Iced Oatmeal Cookies

Iced Oatmeal Cookies

I’m back!  Two weeks sure can fly by.  In that time, I flew to New York to visit family, baked pie, caught up on reading, and took some time to just catch my breath.  Now I’m refreshed and ready to jump right back in with a beloved classic: iced oatmeal cookies.

When I was preparing for my trip, I asked Josh if there was anything special he wanted me to get from the grocery store when I stocked up.  The only thing he asked for was iced oatmeal cookies.  Sadly, I couldn’t find them in Target, so I had to disappoint him.  To make it right, I decided that I would make them for my next bakeventure.  I started with this recipe for the cookies and made a pourable glaze to finish it off.

These cookies turned out almost exactly as I had hoped: just barely soft with a thin, hard layer of icing on top.  I was originally planning to actually make crunchy cookies for once, but I guess I am just incapable of letting a cookie bake beyond a certain brownness.  If you want your cookies crispier, I would suggest rolling the chilled dough out to at most ¼” thickness and cutting them out with a knife or cookie cutters.

Aside from cutting the recipe in half and adding in some much-needed cinnamon, I didn’t make any changes to the ingredients.  I did, however, find that the procedure didn’t quite work as I’d expected.  I formed the dough into a log and chilled it until it was firm, but when I went to cut it into discs, they all fell apart.  I wasn’t willing to give up on it, so instead, I just reformed the discs into the right shape and continued.  It worked out alright in the end, but if I do this again, I would probably try rolling the dough as suggested above.

I made the glaze much thinner than normal so that you could still sort of see the cookie through a hard, shiny layer of icing.  The corn syrup is what gives it that sheen, so don’t leave that out.  If you would like a whiter layer of icing, you could add another half cup to one cup of powdered sugar.  This will stick on thicker, leaving a more opaque covering.  I like to pour the icing onto the cookies while they sit on my stackable cooling racks so that some of the icing that drips down is caught by the cookies on the lower levels.  If you do this, BE SURE to put something underneath the racks.  Otherwise, you will be stuck scraping a hard sugar mess off your counter.  Not fun.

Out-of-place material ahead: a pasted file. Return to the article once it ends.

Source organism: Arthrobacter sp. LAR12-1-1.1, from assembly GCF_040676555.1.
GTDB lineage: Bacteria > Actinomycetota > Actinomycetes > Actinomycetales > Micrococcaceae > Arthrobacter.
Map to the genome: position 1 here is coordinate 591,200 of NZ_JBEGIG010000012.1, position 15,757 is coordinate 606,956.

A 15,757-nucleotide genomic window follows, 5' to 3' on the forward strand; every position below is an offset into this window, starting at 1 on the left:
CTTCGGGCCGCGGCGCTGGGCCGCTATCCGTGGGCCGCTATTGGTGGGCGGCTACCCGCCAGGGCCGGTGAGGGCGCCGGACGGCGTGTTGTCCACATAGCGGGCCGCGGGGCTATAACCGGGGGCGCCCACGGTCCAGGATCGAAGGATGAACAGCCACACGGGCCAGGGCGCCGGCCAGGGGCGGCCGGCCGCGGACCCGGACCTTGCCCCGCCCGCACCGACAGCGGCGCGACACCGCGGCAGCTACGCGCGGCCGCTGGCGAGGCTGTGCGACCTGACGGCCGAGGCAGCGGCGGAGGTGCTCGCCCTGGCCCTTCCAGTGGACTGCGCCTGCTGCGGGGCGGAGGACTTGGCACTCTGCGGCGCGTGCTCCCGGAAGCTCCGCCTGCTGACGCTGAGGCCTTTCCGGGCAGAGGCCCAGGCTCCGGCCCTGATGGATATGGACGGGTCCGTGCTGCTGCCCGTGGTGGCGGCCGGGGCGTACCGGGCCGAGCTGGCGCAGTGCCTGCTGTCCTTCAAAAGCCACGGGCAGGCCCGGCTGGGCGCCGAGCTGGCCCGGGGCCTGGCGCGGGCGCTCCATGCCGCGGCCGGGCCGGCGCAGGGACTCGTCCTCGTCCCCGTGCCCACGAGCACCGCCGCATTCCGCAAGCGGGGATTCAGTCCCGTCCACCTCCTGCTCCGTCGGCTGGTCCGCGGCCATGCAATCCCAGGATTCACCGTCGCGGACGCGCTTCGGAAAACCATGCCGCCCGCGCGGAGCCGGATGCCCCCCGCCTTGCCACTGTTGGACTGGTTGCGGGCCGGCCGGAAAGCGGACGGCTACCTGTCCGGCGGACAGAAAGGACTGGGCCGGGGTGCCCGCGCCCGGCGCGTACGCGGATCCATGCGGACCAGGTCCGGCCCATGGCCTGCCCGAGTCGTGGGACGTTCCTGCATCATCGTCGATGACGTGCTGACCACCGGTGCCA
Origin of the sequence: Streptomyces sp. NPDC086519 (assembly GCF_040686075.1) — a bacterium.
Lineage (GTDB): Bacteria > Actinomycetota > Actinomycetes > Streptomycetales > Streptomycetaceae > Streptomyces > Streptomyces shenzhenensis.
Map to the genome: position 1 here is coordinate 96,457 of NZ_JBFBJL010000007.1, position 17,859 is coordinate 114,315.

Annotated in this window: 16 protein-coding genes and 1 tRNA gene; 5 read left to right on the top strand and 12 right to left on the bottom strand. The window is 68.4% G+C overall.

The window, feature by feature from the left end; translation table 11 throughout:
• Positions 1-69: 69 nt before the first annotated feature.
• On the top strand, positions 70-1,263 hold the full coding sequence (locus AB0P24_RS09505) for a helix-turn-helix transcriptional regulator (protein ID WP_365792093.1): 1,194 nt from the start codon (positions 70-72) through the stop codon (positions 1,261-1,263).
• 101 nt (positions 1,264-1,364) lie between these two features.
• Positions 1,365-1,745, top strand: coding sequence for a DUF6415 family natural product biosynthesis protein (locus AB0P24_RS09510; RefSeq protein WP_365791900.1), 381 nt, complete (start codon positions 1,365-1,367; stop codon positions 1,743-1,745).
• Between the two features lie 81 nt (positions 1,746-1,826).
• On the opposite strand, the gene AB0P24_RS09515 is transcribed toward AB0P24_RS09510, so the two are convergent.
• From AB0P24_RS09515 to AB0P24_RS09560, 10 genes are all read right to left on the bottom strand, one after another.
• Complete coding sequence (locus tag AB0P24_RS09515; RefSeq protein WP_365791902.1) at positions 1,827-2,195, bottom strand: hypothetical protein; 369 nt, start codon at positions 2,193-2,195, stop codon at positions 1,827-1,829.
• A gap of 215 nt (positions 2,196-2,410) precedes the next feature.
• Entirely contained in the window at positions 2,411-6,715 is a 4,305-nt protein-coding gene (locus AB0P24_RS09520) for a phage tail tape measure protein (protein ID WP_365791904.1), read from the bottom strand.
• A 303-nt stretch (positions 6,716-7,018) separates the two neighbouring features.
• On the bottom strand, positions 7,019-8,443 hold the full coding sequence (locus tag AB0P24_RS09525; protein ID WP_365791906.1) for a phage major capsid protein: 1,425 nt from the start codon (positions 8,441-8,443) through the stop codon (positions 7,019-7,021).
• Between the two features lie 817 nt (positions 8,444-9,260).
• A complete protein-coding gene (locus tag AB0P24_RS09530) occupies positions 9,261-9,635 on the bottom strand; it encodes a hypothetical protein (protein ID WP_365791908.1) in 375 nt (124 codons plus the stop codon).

You will need the following ingredients:

For the cookies:

Iced Oatmeal Cookie Ingredients

  • 1½ cups rolled oats
  • ¾ cup all-purpose flour
  • ½ tsp. baking soda
  • ½ tsp. salt
  • 2 tsp. ground cinnamon
  • ⅓ cup vegetable shortening
  • 2½ Tbsp. unsalted butter, softened
  • ½ cup brown sugar
  • ½ cup granulated sugar
  • 1 egg
  • ½ tsp. vanilla extract

For the icing:

Iced Oatmeal Cookie Icing Ingredients

  • ¼ cup warm milk
  • 1 Tbsp. corn syrup
  • ¼ tsp. vanilla extract
  • 2 cups powdered sugar

For baking ambiance:

  • In keeping with the classics theme, I’m going to suggest some Beatles for this bakeventure.  The earlier stuff is simple, but really, it’s all classic, so go with your favorite!

Let’s get baking!

In a medium mixing bowl, whisk together the oats, flour, baking soda, salt, and cinnamon until they are well-combined.

Iced Oatmeal Cookie Dry Ingredients

In a separate, larger bowl, cream together the shortening, butter, and sugars until smooth.  I had trouble getting all of the shortening to incorporate into the mix, so I worked it with my hands until it looked right.

Creamed Shortening Butter and Sugar

Beat in the egg and vanilla extract until the mixture is creamy.

Iced Oatmeal Cookie Wet Ingredients

Stir the dry ingredients into the wet ingredients until the dough is uniform.  Again, I chose to do this with my hands because it gave me the best control over the consistency.

Iced Oatmeal Cookie Dough

Chill the dough for at least an hour in the refrigerator.  After it has firmed, preheat your oven to 350°F and line your cookie sheets with foil or grease them.

Form the dough into approximately 24 equally-sized balls (about the size of golf balls) and flatten each ball out as thin as you can.  Place the dough discs on the cookie sheets and press them down further with a fork dipped in milk.

Iced Oatmeal Cookie Discs

Bake the cookies for approximately 10 minutes, or until they turn golden brown.

Baked Oatmeal Cookies

Leave the cookies to cool on the cookie sheets for about 5 minutes, then transfer them to cooling racks to cool completely.  At this point, you should probably go off and do something else, because your kitchen should smell like a bakery and the cookies are going to be too tempting not to eat in one sitting.

Cooling Oatmeal Cookies

When the cookies have cooled, it’s time to prepare the icing.  I like to do this in a glass, 4-cup measuring cup because I can microwave the milk in it first (about 30 seconds was all it needed), and because the pour spout makes it easy to ice the cookies.  Whatever vessel you choose, whisk together the warm milk, corn syrup, and vanilla extract until they are fully-combined.  Be sure to swirl the mixture in the bowl so that you can see that all of the corn syrup is getting mixed in and not just sitting on the bottom.

Icing Base

Now, one cup at a time, whisk in the powdered sugar until smooth.  It should be very runny.

Oatmeal Cookie Icing

Pour the glaze over the cookies on the cooling racks (don’t forget to put something underneath to catch the excess icing that drips off!!!).

Iced Oatmeal Cookies Before Hardening

Leave the cookies to set overnight.  I know it’s tempting to sample the fruits of your labor right now, but trust me, these are better after they’ve sat overnight.  Once the icing is set, store the cookies in an airtight container separated by layers of wax paper.


Iced Oatmeal Cookies

You can download the printable PDF recipe here: Iced Oatmeal Cookies

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